Proposed ‘FAST Act’ Directly Attacks CA’s Restaurant Industry – Capitol Weekly | weekly capitol

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The California Legislature is back in session after its annual summer recess, and during this month there will be hearings on hundreds of measures. These include a direct assault on the restaurant industry, as well as working families faced with the dramatically rising costs of the goods and services they depend on.

Assembly Bill 257 — known as the “FAST Act” — was pushed through the legislative process under the guise of helping workers in California’s restaurant community at the counter.

If passed, the bill – sponsored by the Service Employees International Union – would override existing labor laws in favor of new rules crafted and enforced by 13 unelected politicians with no oversight.

In a typical quick service business, profit margins are narrow, approximately 6 to 9 percent.

Proponents are pushing the idea that the measure is necessary because the limited-service restaurant industry is allegedly more prone to labor law violations than other industries. That’s their story, but they haven’t yet presented any credible data to support their hypothesis.

One thing we can say with certainty is that, given the make-up of this board, labor costs would certainly increase, and at least some of those costs would be passed on to consumers in the form of prices even higher. A typical person spends $1,200 per year on fast-casual restaurants, and the prices of ingredients and supplies are rising. As a result, the damaging inflation that all Californians are experiencing will get worse with the FAST Act.

In a typical quick service business, profit margins are narrow, approximately 6 to 9 percent. To the extent that the higher labor costs imposed by the unelected statewide council are not reflected in higher consumer prices, they will eat away at those narrow margins, forcing even more companies to close up shop and deterring other potential entrepreneurs from entering.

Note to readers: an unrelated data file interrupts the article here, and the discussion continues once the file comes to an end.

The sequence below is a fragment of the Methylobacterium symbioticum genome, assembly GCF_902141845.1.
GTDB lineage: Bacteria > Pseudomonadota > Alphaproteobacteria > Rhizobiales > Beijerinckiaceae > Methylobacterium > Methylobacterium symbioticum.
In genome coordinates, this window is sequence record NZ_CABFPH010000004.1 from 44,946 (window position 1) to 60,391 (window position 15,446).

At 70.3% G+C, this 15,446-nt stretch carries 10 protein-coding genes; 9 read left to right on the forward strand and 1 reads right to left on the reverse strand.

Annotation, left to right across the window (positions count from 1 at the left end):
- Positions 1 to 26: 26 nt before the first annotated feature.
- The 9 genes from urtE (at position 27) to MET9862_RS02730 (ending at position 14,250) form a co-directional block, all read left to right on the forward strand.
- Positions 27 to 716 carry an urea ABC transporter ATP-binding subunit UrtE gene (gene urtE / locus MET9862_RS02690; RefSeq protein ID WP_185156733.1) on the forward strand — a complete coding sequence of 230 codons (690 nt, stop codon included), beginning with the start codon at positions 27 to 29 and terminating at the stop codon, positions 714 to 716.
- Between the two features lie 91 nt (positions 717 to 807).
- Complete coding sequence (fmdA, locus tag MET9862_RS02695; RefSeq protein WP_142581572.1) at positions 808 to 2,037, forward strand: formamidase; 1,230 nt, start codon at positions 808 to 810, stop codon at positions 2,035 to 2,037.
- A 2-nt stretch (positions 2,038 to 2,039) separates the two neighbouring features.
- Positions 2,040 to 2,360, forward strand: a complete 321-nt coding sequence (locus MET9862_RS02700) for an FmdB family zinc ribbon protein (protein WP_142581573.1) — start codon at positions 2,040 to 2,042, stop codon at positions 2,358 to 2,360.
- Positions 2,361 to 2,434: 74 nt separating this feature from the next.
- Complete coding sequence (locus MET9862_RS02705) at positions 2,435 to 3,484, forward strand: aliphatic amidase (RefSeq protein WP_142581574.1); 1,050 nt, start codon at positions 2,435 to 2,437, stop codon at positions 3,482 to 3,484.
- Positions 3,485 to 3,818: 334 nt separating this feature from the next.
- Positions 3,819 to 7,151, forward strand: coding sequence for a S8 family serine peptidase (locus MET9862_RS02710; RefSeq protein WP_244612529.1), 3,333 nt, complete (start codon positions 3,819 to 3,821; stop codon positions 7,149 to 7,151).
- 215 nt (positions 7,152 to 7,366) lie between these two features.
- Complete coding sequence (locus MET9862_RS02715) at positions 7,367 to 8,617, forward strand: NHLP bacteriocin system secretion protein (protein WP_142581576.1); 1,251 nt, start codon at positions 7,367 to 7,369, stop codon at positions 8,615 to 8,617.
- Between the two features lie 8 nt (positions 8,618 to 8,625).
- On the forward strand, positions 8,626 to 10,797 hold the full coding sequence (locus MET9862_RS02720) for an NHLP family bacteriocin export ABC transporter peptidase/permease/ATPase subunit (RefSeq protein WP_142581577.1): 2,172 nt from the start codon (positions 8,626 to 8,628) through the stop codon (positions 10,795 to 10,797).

In short, the FAST Act will kill great jobs for workers, hurt consumers, raise prices, stifle competition, diminish entrepreneurship, and create unnecessary layers of bureaucracy – all because of a fake narrative.

In all the years of data analyzed, there was approximately one wage claim for every 1,000 private sector employees on limited duty – one of the lowest rates in the industry per employee.

Case in point: Just last week, the Employment Policies Institute (EPI) released a new study analyzing nearly a decade of California Department of Industrial Relations (DIR) data on alleged labor law violations.

This report reviews the broadest possible scope of alleged wage and hour violations recorded by the DIR, which operates under one of the most complex and extensive labor codes in the nation. This data conclusively shows that fast food restaurants have far fewer wage demands than other industries, which undermines the case for AB 257.

Limited-service restaurants represent only 1.6% per year of total average wage claims filed with the state from 2017 to 2022. Using an adjusted dataset that includes restaurant locations potentially misclassified by the State, limited-service restaurants still average just 2.3% of all wage demands. In all the years of data analyzed, there was approximately one wage claim for every 1,000 private sector employees on limited duty – one of the lowest rates in the industry per employee.

And a process already exists to handle these claims – between DIR enforcement and existing franchise agreements, California has the strictest labor laws and highest wage laws in the nation to ensure safe working environments. durable.

If proponents of the measure needed a real problem to solve, the biggest problem is a labor shortage, with 80% of brands affected. These labor issues — even without the FAST Act — are stunting the growth of more than 75% of franchisees, with many reporting declining workforces despite many operators’ wage increases or planning to relocate. attract quality staff in the near future.

California lawmakers should celebrate and preserve local restaurants, and not fall prey to the misinformation campaign launched by AB 257 supporters, which would deeply harm local restaurants and the families who frequent them.

If we consider the real consequences of the FAST law, we can only conclude that this legislation should be abandoned for good.

Editor’s note: Jot Condie is the president and CEO of the California Restaurant Association.

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Cecil N. Messick